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Murder at Midnight: An Eleanor Roosevelt Mystery Hardcover – May 1, 1997


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Product Details

  • Hardcover: 216 pages
  • Publisher: St Martins Pr; First Edition edition (May 1997)
  • Language: English
  • ISBN-10: 1568653581
  • ISBN-13: 978-1568653587
  • ASIN: 0312155964
  • Product Dimensions: 8.4 x 5.6 x 0.9 inches
  • Shipping Weight: 13.4 ounces
  • Average Customer Review: 4.0 out of 5 stars  See all reviews (6 customer reviews)
  • Amazon Best Sellers Rank: #1,220,512 in Books (See Top 100 in Books)

Editorial Reviews

From Booklist

Working from the seemingly bottomless pile of unpublished manuscripts Roosevelt left behind when he died, St. Martin's offers a worthy addition to the Eleanor Roosevelt series, sprightlier (and sexier) than many of the earlier installments. Braintruster Horace Blackwell came to Washington with FDR in 1933, living in a guest room across the hall from Roosevelt's suite. Just months later, his naked, repeatedly stabbed body is found there by an African American White House maid--whom the prim Secret Service man and blowsy D.C. cop in charge of the case quickly nab for murder. The First Lady demands a further (though low-profile) investigation, which reveals Blackwell as a scoundrel and sadist. Readers whose sexual tolerance stops at the missionary position may pass, but most will find Murder at Midnight an intricately plotted, entertaining read, full of the series' offhand insights into New Deal history and vivid glimpses of 1930s celebrities. Mary Carroll

From Kirkus Reviews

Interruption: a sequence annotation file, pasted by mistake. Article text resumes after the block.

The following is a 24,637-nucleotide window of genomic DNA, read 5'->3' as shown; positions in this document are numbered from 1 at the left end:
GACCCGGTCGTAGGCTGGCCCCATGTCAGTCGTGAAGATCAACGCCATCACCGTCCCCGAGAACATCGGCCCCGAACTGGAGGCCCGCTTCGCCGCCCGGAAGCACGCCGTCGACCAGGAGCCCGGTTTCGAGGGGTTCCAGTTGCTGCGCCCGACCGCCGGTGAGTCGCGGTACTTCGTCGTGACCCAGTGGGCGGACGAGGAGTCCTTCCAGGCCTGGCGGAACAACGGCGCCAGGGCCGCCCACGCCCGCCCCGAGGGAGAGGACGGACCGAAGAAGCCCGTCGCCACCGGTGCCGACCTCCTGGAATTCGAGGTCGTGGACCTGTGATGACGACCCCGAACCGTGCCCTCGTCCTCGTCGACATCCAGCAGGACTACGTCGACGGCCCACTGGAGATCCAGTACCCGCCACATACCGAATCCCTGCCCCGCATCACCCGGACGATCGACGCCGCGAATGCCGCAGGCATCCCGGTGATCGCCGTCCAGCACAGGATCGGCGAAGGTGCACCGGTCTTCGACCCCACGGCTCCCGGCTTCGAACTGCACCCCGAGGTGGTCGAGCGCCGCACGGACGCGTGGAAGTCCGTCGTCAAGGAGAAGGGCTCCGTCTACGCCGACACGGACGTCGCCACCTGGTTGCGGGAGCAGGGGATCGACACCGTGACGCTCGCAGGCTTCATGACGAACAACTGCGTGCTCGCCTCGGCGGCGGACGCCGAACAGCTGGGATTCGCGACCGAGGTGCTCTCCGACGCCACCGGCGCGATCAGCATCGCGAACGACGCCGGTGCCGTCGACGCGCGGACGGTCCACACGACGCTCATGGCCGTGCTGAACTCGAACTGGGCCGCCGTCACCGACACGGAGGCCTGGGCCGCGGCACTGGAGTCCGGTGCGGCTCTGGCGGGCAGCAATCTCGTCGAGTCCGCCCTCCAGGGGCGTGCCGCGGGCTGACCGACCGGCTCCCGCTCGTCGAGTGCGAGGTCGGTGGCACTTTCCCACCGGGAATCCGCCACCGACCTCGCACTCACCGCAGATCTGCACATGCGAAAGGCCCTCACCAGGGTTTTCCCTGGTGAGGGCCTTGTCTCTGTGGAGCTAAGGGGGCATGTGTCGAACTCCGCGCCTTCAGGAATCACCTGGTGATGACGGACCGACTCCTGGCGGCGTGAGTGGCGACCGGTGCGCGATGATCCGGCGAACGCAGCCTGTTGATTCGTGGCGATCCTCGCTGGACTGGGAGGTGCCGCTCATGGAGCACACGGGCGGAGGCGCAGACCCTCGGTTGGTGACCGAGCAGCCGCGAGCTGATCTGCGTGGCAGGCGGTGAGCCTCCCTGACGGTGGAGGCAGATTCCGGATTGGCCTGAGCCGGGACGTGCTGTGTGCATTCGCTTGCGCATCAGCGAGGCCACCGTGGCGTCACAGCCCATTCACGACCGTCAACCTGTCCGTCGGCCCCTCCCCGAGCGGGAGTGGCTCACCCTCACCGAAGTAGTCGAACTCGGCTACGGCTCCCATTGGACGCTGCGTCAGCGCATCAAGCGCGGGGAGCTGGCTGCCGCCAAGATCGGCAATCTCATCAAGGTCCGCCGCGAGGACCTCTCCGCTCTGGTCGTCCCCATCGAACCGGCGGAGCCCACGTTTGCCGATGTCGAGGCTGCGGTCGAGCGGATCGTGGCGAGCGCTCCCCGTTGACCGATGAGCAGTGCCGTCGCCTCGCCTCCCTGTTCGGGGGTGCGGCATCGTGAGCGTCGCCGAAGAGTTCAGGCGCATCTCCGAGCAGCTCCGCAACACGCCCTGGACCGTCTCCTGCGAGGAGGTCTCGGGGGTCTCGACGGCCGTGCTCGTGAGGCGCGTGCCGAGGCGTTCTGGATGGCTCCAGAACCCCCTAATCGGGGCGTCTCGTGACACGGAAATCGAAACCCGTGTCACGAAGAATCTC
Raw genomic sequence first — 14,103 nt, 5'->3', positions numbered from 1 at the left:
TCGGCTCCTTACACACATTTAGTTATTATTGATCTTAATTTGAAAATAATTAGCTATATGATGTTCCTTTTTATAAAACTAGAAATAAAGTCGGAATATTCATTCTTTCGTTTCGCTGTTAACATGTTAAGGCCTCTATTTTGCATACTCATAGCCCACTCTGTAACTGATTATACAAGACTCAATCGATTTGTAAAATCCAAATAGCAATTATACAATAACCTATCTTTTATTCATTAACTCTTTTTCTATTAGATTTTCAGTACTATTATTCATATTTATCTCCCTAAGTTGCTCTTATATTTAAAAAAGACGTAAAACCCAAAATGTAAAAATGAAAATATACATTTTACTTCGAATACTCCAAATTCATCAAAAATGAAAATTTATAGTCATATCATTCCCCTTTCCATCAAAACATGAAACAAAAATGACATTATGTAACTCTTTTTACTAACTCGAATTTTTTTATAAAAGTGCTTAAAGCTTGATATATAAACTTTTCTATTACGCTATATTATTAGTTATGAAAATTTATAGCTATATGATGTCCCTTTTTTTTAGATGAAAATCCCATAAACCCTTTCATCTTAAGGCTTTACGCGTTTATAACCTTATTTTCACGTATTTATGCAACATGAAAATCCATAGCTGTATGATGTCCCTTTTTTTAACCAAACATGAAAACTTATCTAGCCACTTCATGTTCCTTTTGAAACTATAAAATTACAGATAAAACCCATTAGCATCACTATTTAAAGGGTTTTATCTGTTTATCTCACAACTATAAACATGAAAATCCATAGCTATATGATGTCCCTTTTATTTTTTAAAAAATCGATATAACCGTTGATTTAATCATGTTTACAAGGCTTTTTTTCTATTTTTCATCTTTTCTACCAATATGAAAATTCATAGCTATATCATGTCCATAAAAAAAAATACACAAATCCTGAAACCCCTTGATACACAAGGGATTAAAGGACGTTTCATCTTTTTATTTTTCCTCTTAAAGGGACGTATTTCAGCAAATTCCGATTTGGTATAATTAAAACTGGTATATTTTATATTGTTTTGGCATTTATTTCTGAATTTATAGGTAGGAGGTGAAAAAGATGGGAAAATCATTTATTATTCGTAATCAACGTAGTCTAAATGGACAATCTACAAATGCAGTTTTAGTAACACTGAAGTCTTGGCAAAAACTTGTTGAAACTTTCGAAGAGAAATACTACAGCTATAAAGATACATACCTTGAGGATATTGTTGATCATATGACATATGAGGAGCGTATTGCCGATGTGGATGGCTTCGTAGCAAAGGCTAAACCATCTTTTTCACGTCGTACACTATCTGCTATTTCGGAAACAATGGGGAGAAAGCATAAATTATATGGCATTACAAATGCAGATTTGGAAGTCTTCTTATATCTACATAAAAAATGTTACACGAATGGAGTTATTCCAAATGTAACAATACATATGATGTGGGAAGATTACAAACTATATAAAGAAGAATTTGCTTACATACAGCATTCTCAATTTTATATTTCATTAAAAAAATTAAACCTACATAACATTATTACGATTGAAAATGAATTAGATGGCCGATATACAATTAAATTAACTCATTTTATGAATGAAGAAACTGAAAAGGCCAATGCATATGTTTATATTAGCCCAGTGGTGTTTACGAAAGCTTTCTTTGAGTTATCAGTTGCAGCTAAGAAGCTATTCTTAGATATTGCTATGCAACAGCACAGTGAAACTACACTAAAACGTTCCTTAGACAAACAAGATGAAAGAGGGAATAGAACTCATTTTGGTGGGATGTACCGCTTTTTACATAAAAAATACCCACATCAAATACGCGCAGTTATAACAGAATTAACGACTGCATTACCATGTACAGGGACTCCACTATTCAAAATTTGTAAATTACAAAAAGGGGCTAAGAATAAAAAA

Another of Roosevelt's posthumous stories (Murder in the Chateau, 1996, etc.)--this one set in the early days of FDR's first term, when a so-called Brain Trust was helping the President's efforts to solve the country's crucial problems. One of that esteemed group is Judge Horace Blackwell from New York. He has been a guest in a second-floor bedroom of the White House for several weeks when he's found, late one night, stabbed to death. Sara Carter, the young black maid who discovers the body, is promptly arrested by Secret Service agent Lawrence Pickering, despite the protestations of Eleanor Roosevelt, who declares herself an unofficial member of the investigating team. Blackwell, it soon appears, was a charismatic, sadistic rou‚, with a string of high- and low-placed sex partners. He also had some bitter enemies among the big-time mobsters back in New York. A couple of mob henchmen have now surfaced in Washington, for what purpose Pickering can't fathom, until the night Achille ``Chickie'' Pepino is found shot to death in a White House corridor. Confusion reigns until Eleanor gets the help of an expert to verify her suspicion of the killer's identity and proves to be right on target. All of this plays out side by side with glimpses of world and national events and the ongoing business of the presidency, lending piquancy and historical interest to a well-honed plot. One of the best in the series. -- Copyright ©1997, Kirkus Associates, LP. All rights reserved.